Expert: Russia key to ending Syria crisis, but "safe haven" plan needed

A Syrian injured man who was shot in his leg by the Syrian border guard when he was crossing a river from Syria into Lebanon, is seen on the ground, at the northern Lebanese-Syrian border town of Wadi Khaled, in Akkar, north Lebanon, May 30, 2012.

(CBS News) Dennis Ross, a former American diplomat and top adviser to President Obama's administration on the Middle East, says Syria is already in a civil war, and the only way to end it is to convince President Bashar Assad that his support - from inside the country and from Russia - has eroded.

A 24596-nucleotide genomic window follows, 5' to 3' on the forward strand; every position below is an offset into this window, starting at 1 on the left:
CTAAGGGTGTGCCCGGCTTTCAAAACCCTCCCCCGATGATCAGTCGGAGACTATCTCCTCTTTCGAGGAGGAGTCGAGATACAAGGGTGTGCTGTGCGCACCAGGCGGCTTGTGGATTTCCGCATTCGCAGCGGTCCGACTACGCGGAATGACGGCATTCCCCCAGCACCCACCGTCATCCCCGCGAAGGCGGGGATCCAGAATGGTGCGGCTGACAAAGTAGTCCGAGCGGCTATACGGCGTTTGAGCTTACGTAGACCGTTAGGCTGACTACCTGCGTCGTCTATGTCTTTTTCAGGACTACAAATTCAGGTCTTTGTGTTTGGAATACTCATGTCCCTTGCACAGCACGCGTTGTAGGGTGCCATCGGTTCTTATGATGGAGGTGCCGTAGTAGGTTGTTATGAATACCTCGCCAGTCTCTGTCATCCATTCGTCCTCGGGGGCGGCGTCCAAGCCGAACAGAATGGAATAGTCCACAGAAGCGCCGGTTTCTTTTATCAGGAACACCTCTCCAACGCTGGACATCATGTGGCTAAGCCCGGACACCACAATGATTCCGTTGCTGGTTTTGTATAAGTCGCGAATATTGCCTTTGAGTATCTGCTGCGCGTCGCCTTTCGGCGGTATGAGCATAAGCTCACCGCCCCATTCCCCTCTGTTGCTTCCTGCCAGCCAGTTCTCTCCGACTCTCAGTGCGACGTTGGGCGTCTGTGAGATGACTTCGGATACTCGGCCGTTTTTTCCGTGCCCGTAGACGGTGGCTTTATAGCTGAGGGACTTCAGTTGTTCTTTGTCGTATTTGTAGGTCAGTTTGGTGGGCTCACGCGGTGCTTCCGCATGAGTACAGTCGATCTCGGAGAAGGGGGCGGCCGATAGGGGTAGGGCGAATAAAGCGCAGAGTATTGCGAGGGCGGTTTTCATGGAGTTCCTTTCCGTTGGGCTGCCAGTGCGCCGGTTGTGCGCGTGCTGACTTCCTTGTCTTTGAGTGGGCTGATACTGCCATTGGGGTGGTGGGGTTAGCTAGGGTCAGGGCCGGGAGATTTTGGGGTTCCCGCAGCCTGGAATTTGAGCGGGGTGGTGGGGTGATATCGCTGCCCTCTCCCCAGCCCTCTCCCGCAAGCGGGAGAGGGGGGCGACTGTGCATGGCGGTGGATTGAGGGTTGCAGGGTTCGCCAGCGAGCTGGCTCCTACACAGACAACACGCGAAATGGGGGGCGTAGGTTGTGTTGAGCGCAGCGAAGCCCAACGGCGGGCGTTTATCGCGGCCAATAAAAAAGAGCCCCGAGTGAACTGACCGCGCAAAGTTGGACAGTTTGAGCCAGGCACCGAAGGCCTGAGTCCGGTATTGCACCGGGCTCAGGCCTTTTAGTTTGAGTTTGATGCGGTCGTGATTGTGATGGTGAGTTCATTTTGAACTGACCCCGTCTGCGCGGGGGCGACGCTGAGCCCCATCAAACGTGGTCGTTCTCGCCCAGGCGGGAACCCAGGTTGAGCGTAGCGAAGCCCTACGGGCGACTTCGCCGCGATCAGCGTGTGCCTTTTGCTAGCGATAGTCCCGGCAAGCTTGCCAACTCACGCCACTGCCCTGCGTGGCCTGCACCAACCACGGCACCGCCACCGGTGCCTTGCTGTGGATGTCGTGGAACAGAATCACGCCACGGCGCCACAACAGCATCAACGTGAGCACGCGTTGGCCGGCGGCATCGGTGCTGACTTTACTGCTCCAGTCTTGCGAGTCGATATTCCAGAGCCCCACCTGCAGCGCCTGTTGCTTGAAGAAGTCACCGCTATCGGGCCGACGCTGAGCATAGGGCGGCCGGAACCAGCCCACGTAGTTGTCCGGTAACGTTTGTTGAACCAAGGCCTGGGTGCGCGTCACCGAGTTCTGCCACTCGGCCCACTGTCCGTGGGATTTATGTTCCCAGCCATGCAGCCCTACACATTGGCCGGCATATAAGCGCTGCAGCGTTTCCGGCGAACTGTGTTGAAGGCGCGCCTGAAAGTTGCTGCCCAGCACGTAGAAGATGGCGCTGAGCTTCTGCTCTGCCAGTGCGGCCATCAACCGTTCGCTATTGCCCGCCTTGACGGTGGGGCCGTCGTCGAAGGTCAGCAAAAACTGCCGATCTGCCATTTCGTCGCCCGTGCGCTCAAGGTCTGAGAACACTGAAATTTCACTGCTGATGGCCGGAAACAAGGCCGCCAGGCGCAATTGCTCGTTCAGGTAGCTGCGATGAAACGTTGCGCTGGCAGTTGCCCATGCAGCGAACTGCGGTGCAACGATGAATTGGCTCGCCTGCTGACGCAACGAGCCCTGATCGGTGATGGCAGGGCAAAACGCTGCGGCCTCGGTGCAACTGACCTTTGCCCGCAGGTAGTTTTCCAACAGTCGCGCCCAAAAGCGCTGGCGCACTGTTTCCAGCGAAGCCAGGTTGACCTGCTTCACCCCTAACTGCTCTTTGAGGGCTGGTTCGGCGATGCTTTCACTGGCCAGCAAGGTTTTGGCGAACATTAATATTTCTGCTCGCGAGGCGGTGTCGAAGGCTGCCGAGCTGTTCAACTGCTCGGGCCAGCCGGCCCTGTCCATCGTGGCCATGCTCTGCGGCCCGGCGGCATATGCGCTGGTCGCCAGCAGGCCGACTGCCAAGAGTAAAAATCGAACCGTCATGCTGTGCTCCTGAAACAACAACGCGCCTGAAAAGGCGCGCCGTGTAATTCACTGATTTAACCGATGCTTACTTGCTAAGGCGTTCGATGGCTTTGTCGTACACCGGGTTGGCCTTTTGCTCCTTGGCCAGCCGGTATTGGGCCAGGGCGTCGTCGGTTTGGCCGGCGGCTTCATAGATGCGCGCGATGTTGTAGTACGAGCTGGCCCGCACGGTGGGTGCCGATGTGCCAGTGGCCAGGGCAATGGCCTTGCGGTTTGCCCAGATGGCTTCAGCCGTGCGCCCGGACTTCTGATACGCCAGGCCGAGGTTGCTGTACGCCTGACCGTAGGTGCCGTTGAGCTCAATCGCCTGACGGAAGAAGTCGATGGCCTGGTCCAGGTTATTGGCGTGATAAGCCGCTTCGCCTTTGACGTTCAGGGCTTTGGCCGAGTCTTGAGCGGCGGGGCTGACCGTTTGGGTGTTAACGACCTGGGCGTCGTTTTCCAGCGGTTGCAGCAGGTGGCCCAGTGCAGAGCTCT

"The danger of the current track is that you will end up with a failed state," Ross tells "CBS This Morning."

Ross stresses the importance of working to "move the Russians" into abandoning their support for Assad, but says the options - short of Russian President Vladimir Putin telling Assad he must go - are limited.

"If it turns out he doesn't have an insurance policy (in the form of backing from Russia), then I think the reality will change," says Ross.

In the meantime, the long-time diplomat says the U.S. must start to consider and plan for a means by which a "safe haven" can be established inside northern Syria.

"We need to start planning for it," says Ross, adding that such a bold move - which would likely entail some foreign troop presence on Syrian soil - may be necessary to convince Assad his days in power are coming to an end. In Ross' own words, it would change the "psychological balance of power."